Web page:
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  • Open Access

P126: Direct observation survey of practice of alcohol-based handrubbing in Fann Teaching Hospital, Dakar, Senegal

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Antimicrobial Resistance and Infection Control20132 (Suppl 1) :P126

https://doi.org/10.1186/2047-2994-2-S1-P126

  • Published:

Keywords

  • Training Program
  • Teaching Hospital
  • Direct Observance
  • Body Fluid
  • Nursing Staff

Introduction

Health care-associated infections (HCAI) result essentially from cross-transmission of pathogenic microorganisms by the hands of healthcare workers (HCW). Their care represents a universal challenge in practice.

Objectives

Our study aimed to measure HCW compliance with hand hygiene.

Methods

We conducted a direct observance of hand hygiene compliance of HCW over a period of three months, based on the WHO’s “five indications of the hand hygiene” approach.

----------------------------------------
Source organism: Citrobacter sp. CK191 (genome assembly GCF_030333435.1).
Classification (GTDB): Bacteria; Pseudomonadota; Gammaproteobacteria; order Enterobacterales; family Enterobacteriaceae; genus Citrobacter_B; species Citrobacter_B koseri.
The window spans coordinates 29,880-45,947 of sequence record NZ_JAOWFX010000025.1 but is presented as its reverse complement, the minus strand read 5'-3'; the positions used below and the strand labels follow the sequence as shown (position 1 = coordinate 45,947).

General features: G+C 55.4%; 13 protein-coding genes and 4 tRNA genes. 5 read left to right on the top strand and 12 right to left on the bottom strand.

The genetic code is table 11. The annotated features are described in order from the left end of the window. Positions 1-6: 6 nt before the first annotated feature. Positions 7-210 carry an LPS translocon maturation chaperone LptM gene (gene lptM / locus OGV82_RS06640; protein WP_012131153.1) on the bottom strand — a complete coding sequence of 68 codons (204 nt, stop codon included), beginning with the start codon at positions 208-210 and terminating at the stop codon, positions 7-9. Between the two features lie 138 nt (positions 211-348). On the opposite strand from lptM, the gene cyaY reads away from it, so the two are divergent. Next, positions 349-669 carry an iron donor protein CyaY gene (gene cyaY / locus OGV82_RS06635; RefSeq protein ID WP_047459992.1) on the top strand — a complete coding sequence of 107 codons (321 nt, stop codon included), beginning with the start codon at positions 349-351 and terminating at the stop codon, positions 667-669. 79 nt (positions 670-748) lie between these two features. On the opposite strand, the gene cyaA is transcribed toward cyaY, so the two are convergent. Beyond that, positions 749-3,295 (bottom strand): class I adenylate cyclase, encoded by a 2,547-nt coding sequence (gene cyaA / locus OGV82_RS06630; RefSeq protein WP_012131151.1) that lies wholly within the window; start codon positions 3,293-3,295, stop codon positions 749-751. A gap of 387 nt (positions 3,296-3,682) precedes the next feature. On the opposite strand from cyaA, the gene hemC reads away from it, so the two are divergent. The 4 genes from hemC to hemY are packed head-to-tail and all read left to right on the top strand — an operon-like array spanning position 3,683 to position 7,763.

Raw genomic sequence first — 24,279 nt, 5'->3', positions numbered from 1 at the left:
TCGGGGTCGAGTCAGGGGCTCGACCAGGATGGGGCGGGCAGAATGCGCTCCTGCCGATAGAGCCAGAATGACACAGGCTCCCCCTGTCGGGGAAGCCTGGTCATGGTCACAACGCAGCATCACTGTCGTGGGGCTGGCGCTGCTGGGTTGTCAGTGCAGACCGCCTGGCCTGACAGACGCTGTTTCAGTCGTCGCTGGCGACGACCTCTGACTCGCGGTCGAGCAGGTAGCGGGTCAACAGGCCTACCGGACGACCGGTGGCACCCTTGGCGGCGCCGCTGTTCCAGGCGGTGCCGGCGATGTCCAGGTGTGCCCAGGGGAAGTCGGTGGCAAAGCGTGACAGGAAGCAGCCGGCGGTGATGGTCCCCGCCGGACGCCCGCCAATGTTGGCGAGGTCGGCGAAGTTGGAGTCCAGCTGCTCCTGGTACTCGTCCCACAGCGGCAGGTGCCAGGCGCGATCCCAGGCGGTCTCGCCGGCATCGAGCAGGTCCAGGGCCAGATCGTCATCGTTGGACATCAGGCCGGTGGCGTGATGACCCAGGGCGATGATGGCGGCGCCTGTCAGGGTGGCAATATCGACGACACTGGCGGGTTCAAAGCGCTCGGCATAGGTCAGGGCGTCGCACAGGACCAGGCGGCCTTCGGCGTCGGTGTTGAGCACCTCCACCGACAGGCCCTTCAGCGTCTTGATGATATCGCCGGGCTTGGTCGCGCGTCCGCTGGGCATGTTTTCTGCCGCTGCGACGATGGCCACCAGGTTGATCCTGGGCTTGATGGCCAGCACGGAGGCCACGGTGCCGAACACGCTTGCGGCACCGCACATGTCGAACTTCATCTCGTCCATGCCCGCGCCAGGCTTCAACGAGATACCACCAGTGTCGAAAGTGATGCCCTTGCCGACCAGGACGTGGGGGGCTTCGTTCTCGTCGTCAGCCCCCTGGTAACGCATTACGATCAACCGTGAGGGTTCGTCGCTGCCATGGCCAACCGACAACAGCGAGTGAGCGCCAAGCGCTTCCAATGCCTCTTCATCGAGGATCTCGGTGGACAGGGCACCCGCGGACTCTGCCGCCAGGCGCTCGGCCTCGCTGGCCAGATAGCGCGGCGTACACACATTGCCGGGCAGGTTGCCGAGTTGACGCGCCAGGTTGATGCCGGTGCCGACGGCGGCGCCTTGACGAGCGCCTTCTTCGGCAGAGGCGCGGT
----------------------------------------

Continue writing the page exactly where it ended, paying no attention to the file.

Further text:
Results

For a total of 338 opportunities, the rate of global observance of hand hygiene was 36.1% with 80.3% of handrubbing realized. According to the department, this rate of observance was variable: Pneumology (42.3%), Thoracic Surgery and Cardiovascular (58.6%), Neurology (20%), Neurosurgery (24%), Emergency (25%), Laboratories (30%), Infectious diseases (39%), Psychiatry (33.3%), ORL (25%), Oral department (44.4%). According to the professional category, the observance was the following one: doctors (50.6%), nurses (34%) auxiliaries (29.1%) other nursing staffs (43.8%). The level of use of Alcohol-based handrub (ABHR) during hand hygiene was: auxiliaries (93%), doctors (82.1%), nurses (75.8%), others (14.3%). The observance of ABHR according to "five indications" was 87.7% before patient contact, of 83.3% before aseptic procedure, 44.4% after a risk of body fluid exposure, of 78% after patient contact and of 100% to the immediate surroundings of patient.

Conclusion

Observance of hand hygiene with ABHR is still low in the structure. A training program coupled with a sharing experience of outcomes of the survey should allow to improve it.

Disclosure of interest

None declared

Authors’ Affiliations

(1)
Infectious Diseases department, FANN teaching hospital, Dakar, Senegal
(2)
Service of control and prevention, HUG, Geneva, Switzerland
(3)
WHO, Geneva, Switzerland

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